Am I A Good Enough House Guest?

Did you make the bed? [Via]

Did you make the bed? [Via]

Dear Uncommon Courtesy, 

Can we go over house-guest etiquette?  Specifically, with respect to how one contributes to groceries, gas, etc, when staying at another’s house? What is the minimum?  Is there a maximum? What other things should a person be doing when they are a house-guest?  Bring a gift, I know, be generally considerate, etc, but basically, how do I be the best house-guest I can be, without breaking my own bank to do so? 

For example, recently my boyfriend and I visited our friends for the long weekend, who live far away.  They picked us up at the airport (they had no choice, there are no busses or taxis where they live). I paid for a rather large grocery bill (contributed to in part by the many cheeses I selected, for I know my friends are cheese-loving).  I then also bought quite a bit of booze, although my boyfriend and I drank quite a bit of it, as we are more dedicated drinkers. We provided probably 5/6 of the wine, beer, and whisky that was drank over the long weekend.  I also brought a small-ish gift and bought another one for them while I was there.. 

Did I do enough? Should I have done more? I paid for a lot of groceries, but we definitely ate other things in our stay. 

This particular stay does not have me overly worried, as they are old dear friends and I have been exorbitantly generous with them many many times, and frankly if I under-delivered this once I am to be forgiven.  But I would like a refresher!  

Sincerely, 

Anxious Guest

OFFICIAL TAKE

Emily Post says that houseguests should bring their own toiletries, offer help around the house, and ask about stripping the bed before leaving. Giving a gift and writing a thank you note after are also “musts.”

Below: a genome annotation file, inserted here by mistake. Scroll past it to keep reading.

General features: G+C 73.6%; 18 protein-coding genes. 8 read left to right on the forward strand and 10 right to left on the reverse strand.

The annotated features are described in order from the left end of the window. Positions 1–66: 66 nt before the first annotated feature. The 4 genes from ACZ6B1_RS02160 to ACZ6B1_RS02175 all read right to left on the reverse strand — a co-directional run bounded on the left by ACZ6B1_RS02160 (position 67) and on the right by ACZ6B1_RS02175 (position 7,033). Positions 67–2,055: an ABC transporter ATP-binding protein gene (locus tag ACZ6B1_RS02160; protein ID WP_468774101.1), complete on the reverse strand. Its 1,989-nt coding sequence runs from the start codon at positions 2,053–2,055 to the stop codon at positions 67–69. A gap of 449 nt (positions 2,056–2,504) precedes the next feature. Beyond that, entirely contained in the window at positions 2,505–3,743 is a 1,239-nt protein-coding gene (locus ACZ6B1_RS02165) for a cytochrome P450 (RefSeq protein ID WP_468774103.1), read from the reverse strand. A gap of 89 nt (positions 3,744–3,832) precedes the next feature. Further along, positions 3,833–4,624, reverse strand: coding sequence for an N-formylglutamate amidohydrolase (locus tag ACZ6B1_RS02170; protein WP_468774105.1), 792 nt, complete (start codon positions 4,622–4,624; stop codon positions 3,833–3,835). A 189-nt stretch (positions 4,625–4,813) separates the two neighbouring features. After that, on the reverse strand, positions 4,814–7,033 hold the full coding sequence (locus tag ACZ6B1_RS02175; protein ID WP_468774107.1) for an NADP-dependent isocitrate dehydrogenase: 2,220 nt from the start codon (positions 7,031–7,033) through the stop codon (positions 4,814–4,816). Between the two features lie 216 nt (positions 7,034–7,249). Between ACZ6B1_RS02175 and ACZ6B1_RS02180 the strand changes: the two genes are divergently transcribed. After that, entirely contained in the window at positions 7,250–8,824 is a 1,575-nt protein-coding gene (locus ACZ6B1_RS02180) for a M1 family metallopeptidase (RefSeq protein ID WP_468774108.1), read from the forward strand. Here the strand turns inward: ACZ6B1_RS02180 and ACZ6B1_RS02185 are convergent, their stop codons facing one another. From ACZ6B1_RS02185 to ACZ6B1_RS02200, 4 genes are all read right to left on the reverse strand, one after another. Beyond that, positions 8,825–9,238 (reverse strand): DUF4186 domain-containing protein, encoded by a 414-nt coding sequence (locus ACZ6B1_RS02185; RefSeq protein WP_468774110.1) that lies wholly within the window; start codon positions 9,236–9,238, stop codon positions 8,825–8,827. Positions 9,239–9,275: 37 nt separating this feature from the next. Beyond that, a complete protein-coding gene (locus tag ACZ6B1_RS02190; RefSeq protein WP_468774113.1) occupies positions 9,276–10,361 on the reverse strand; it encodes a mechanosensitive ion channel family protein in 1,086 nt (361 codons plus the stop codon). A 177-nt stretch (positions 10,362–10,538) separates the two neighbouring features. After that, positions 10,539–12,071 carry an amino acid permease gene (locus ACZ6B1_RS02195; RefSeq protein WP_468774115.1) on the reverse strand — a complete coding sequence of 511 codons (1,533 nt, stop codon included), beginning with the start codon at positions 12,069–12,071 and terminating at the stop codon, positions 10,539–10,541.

OUR TAKE
Jaya: This writer have nothing to worry about, because they have absolutely gone above and beyond with being a house guest.

Victoria: Umm yes, way above. I don’t do any of those things when house guesting. Like, if you spend more money on your hosts than you would on a hotel, what’s the point, really?

Jaya: Have we been shitty house guests the whole time?

Victoria: No we are totally normal guests.

Jaya: I think I’ve done combinations of the following things to thank hosts in my time: paid for groceries, cooked a meal, treated hosts to dinner, brought a bottle of wine/other small gift, paid for gas. Sometimes I’ve offered to do many of those things but the hosts insisted I needn’t worry, so I did none of them, and just thanked them profusely. I’m not sure I’ve ever sent a thank you note for crashing at someone’s house.

Victoria:  I think the standard is to bring a little gift and send a note after, but I honestly can’t remember if I’ve done that. Maybe I am the worst! I know my parents sent flowers to a family I stayed with when I evacuated college for Hurricane Ivan.

Jaya: I think it depends on your relationship with the host. I feel like a lot of formal etiquette treats it as if you’re taking in, like, weary travelers. I’ve always been friends or family with the people I’ve stayed with, so it’s far more casual. For instance, I had a friend move to New York and stay on my couch for a week before his apartment was ready. He bought a lot of his own groceries, but we offered to cook for each other and other things like that, because we’re friends and enjoyed having the other around. It wasn’t this burden.

Victoria: Yes! Usually a guest is someone you know or like having around, so it’s a bit of a treat for the host too?  I mean, you crash with someone because you are in town for something else, I think you have more of a need to thank them. But if they have invited you because they wanted to see you, then you should still do SOMETHING, but you don’t need to be picking up every little tab.

Jaya: Absolutely. Guests should not feel the need to constantly apologize for their presence. Clean up after yourself, offer to do some nice thing for your host, and don’t overstay your welcome, but you don’t have to be hyper-aware of everything you’re doing. There’s no need to break it down so far. No one will notice if you pay for 4/6 of the liquor instead of 5/6, or whatever. Oh but speaking of that, how do you know if you’ve overstayed your welcome? I feel like usually you know exactly how long you’ll be somewhere, so it’s not always an issue.

Victoria: Yeah, you’d usually say “Oh I’m planning on coming for four days.” Otherwise…once you host starts asking how long you think you will there is a good time to plan on leaving within a day.
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